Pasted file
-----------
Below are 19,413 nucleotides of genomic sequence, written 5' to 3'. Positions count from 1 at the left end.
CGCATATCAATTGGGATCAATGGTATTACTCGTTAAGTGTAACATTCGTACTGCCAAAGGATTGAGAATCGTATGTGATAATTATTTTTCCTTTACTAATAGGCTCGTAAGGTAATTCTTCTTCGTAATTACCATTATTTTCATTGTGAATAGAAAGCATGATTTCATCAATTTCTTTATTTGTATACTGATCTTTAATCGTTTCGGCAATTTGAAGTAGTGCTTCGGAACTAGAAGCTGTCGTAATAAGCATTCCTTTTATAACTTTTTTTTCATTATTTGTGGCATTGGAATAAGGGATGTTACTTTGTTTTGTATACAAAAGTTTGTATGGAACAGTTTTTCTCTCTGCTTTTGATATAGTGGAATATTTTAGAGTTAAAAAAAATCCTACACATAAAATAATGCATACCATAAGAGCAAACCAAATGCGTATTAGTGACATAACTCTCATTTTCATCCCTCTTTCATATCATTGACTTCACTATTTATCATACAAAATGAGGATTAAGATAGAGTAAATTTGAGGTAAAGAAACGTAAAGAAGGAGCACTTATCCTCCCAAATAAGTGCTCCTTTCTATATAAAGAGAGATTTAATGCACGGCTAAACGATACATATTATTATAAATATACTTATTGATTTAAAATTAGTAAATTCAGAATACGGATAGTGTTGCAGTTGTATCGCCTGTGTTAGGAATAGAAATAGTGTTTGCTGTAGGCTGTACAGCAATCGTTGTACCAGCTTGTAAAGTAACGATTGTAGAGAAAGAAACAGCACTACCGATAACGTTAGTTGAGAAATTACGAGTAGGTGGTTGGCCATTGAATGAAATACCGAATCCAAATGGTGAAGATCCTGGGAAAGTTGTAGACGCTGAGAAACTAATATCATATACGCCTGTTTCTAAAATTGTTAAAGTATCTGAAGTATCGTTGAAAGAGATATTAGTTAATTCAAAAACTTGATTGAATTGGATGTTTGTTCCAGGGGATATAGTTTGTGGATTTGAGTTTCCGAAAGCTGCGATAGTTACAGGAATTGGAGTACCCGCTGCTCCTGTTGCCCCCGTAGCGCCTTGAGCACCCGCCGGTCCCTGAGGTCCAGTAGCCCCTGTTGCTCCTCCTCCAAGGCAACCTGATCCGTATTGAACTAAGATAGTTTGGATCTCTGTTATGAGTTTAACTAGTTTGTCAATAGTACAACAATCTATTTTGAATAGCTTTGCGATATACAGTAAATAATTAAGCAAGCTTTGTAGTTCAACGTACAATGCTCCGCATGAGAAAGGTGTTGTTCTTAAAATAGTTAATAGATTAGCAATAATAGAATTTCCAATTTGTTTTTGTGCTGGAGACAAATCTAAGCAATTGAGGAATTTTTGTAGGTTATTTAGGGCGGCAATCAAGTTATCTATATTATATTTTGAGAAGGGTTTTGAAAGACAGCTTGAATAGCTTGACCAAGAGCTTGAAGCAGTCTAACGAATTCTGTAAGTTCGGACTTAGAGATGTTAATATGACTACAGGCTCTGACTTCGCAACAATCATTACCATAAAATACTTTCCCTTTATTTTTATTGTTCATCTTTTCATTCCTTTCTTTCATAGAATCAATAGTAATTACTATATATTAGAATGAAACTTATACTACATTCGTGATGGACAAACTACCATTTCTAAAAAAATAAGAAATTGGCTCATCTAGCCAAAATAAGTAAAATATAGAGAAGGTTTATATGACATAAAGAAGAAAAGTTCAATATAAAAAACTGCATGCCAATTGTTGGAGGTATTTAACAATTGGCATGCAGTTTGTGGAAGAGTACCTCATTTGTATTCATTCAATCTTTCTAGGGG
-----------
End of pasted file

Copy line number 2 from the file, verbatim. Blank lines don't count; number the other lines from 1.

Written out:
CGCATATCAATTGGGATCAATGGTATTACTCGTTAAGTGTAACATTCGTACTGCCAAAGGATTGAGAATCGTATGTGATAATTATTTTTCCTTTACTAATAGGCTCGTAAGGTAATTCTTCTTCGTAATTACCATTATTTTCATTGTGAATAGAAAGCATGATTTCATCAATTTCTTTATTTGTATACTGATCTTTAATCGTTTCGGCAATTTGAAGTAGTGCTTCGGAACTAGAAGCTGTCGTAATAAGCATTCCTTTTATAACTTTTTTTTCATTATTTGTGGCATTGGAATAAGGGATGTTACTTTGTTTTGTATACAAAAGTTTGTATGGAACAGTTTTTCTCTCTGCTTTTGATATAGTGGAATATTTTAGAGTTAAAAAAAATCCTACACATAAAATAATGCATACCATAAGAGCAAACCAAATGCGTATTAGTGACATAACTCTCATTTTCATCCCTCTTTCATATCATTGACTTCACTATTTATCATACAAAATGAGGATTAAGATAGAGTAAATTTGAGGTAAAGAAACGTAAAGAAGGAGCACTTATCCTCCCAAATAAGTGCTCCTTTCTATATAAAGAGAGATTTAATGCACGGCTAAACGATACATATTATTATAAATATACTTATTGATTTAAAATTAGTAAATTCAGAATACGGATAGTGTTGCAGTTGTATCGCCTGTGTTAGGAATAGAAATAGTGTTTGCTGTAGGCTGTACAGCAATCGTTGTACCAGCTTGTAAAGTAACGATTGTAGAGAAAGAAACAGCACTACCGATAACGTTAGTTGAGAAATTACGAGTAGGTGGTTGGCCATTGAATGAAATACCGAATCCAAATGGTGAAGATCCTGGGAAAGTTGTAGACGCTGAGAAACTAATATCATATACGCCTGTTTCTAAAATTGTTAAAGTATCTGAAGTATCGTTGAAAGAGATATTAGTTAATTCAAAAACTTGATTGAATTGGATGTTTGTTCCAGGGGATATAGTTTGTGGATTTGAGTTTCCGAAAGCTGCGATAGTTACAGGAATTGGAGTACCCGCTGCTCCTGTTGCCCCCGTAGCGCCTTGAGCACCCGCCGGTCCCTGAGGTCCAGTAGCCCCTGTTGCTCCTCCTCCAAGGCAACCTGATCCGTATTGAACTAAGATAGTTTGGATCTCTGTTATGAGTTTAACTAGTTTGTCAATAGTACAACAATCTATTTTGAATAGCTTTGCGATATACAGTAAATAATTAAGCAAGCTTTGTAGTTCAACGTACAATGCTCCGCATGAGAAAGGTGTTGTTCTTAAAATAGTTAATAGATTAGCAATAATAGAATTTCCAATTTGTTTTTGTGCTGGAGACAAATCTAAGCAATTGAGGAATTTTTGTAGGTTATTTAGGGCGGCAATCAAGTTATCTATATTATATTTTGAGAAGGGTTTTGAAAGACAGCTTGAATAGCTTGACCAAGAGCTTGAAGCAGTCTAACGAATTCTGTAAGTTCGGACTTAGAGATGTTAATATGACTACAGGCTCTGACTTCGCAACAATCATTACCATAAAATACTTTCCCTTTATTTTTATTGTTCATCTTTTCATTCCTTTCTTTCATAGAATCAATAGTAATTACTATATATTAGAATGAAACTTATACTACATTCGTGATGGACAAACTACCATTTCTAAAAAAATAAGAAATTGGCTCATCTAGCCAAAATAAGTAAAATATAGAGAAGGTTTATATGACATAAAGAAGAAAAGTTCAATATAAAAAACTGCATGCCAATTGTTGGAGGTATTTAACAATTGGCATGCAGTTTGTGGAAGAGTACCTCATTTGTATTCATTCAATCTTTCTAGGGG